Edit: also you can't use protection fighting style if you wear no armor at all.
As it is currently written above, it is a bonus to AC not a different armor calculation. So it would stack. AC would be 13 (mage armor) + 3 (Dex) + 4 (Int) for 20 total. No defense style bonus since you're not using armor.
That is why others have suggested changing to to be 10 + Dex + Int instead, so it wouldn't stack with other things.
 

As it is currently written above, it is a bonus to AC not a different armor calculation. So it would stack. AC would be 13 (mage armor) + 3 (Dex) + 4 (Int) for 20 total. No defense style bonus since you're not using armor.
That is why others have suggested changing to to be 10 + Dex + Int instead, so it wouldn't stack with other things.

Oh. You are right. I read it that way, because in 5e that is the usualmethod to apply such bonuses, and for good reasons.
 

When you are not wearing armor and are not carrying a shield, you add your Intelligence modifier to your AC.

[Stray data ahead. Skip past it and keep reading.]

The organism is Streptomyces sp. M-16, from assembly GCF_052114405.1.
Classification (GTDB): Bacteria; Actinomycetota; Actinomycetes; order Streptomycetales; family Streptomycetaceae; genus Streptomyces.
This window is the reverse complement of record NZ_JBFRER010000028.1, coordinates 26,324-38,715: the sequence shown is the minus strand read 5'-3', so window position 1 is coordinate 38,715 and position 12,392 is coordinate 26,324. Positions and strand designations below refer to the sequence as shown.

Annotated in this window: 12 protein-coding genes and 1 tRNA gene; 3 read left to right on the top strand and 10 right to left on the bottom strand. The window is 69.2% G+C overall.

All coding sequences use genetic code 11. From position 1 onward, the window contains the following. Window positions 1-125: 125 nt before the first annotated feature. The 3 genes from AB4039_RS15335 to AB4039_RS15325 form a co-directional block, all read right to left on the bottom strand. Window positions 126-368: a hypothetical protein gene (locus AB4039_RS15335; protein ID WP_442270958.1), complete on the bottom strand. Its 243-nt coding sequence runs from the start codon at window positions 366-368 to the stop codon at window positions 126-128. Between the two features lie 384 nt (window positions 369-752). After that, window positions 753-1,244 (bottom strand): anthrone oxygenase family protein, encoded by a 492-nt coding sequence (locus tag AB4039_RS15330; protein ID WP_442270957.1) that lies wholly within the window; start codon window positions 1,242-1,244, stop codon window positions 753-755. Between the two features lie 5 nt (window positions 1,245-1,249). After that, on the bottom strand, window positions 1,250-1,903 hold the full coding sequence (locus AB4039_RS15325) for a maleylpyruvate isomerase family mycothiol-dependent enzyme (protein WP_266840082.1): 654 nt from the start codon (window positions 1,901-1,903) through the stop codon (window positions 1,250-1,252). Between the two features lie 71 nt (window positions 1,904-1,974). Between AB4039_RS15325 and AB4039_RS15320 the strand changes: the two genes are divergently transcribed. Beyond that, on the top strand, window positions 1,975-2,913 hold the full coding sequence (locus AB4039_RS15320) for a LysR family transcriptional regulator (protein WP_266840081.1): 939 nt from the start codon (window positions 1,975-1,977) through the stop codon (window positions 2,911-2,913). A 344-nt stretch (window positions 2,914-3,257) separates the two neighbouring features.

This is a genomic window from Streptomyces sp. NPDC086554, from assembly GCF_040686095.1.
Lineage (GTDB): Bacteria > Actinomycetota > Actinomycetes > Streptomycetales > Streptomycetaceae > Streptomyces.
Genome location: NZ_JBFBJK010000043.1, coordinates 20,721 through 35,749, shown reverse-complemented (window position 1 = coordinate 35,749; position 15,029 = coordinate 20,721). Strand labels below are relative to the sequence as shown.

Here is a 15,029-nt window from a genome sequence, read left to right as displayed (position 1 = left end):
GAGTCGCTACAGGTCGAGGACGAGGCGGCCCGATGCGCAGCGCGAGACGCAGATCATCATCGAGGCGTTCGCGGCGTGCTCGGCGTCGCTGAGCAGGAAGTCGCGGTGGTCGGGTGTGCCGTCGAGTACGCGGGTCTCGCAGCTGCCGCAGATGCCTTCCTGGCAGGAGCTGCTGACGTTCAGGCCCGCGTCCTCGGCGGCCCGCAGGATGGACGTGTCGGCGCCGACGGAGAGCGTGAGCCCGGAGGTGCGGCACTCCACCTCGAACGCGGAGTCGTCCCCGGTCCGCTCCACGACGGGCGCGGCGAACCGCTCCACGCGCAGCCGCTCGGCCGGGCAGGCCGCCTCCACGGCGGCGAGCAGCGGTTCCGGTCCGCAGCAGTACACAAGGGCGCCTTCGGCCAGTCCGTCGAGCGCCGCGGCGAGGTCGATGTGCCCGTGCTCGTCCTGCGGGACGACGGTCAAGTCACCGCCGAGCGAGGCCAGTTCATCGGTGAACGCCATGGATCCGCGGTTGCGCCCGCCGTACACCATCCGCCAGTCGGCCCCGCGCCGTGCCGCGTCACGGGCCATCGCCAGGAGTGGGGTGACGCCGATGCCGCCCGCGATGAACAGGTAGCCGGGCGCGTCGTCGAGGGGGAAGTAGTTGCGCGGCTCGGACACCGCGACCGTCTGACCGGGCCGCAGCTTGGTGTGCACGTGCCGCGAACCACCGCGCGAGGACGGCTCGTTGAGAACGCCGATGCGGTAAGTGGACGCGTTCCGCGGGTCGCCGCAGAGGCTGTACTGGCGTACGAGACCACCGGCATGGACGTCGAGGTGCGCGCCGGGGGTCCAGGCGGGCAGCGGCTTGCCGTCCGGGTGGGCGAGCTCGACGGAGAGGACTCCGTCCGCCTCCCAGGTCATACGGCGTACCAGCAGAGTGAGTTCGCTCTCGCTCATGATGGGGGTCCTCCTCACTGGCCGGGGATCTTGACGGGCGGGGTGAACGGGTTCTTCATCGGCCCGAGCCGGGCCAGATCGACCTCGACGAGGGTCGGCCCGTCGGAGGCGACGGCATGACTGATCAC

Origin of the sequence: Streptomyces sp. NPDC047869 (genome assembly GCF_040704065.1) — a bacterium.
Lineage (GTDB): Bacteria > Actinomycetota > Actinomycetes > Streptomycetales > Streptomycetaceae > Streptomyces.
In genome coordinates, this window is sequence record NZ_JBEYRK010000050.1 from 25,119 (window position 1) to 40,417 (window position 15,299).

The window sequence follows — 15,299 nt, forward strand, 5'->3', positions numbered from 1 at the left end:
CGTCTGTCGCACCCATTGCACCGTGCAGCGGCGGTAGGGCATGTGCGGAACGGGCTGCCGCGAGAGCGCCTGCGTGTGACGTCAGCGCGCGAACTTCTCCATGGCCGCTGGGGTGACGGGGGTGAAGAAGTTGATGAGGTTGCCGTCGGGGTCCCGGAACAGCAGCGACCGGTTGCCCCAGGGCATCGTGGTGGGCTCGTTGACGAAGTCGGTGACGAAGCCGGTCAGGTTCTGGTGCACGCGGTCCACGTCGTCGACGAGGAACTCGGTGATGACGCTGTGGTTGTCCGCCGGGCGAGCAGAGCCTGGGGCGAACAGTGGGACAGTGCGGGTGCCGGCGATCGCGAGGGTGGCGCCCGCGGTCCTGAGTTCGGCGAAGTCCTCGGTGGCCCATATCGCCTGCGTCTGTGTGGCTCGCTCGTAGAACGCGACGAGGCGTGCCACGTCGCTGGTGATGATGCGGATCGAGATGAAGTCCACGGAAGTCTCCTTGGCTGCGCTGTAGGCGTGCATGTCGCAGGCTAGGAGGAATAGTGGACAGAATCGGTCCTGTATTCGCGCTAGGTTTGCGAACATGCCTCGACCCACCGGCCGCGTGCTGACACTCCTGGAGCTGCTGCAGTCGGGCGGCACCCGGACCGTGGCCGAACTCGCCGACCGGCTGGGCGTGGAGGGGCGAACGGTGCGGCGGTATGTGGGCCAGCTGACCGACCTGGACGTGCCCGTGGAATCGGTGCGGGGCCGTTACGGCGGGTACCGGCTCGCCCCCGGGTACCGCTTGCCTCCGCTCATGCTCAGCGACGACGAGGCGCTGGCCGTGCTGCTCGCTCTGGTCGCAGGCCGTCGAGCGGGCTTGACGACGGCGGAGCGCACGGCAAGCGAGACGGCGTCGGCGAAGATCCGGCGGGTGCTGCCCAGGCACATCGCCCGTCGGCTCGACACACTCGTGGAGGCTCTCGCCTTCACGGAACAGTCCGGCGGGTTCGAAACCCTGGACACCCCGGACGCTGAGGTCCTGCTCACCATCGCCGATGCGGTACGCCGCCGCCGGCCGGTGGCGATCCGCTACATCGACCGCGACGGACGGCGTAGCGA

I don't understand this. This is a very common mechanic for swashbucklers but it just doesn't make sense. Porthos would get nothing from this, for instance. I also don't like double dipping stats. Couldn't they just get a flat bonus, perhaps +1 or +2 to start, that increases with level? Swashbucklers tend to need Charisma anyway (along with their high Dexterity).
 

Voranzovin

Villager
Thanks for your comments!

I know that you are going for a subclass, but have you seen Khaalis's Light Armor variant for the Fighter that he posted on ENWorld? By starting with a variant of the Fighter class based upon the Battlemaster, and starting at first level, he accomplishes several things:

Thanks for pointing it out--it sounds really interesting! Unfortunately, I don't seem to be able to find it on ENWorld or through a google search. Would you happen to have a link?

Few things I see are not getting unarmored defense until level 3. So you are a regular heavy armor guy until level 3 and then you suddenly shed it all at level 3 and go “what was I thinking? Let’s get nekked!!!” All other unarmored defense are built into the class at level 1. Second thing is this could be worth a 3-4 level dip in fighter for a Bladesinger Wizard, who at level 6 (Fighter 4/Wizard 2; Dex 16, Int 18, ASI into Int) would have an AC of 21 (26 with Shield) or 22 with Protection fighting style (27 with Shield) all the while adding a d8 (then d10, d12...) if you don’t want to blow the spell slot on Shield? Seems a bit much. I know that’s a niche build but I’d take it for a spin!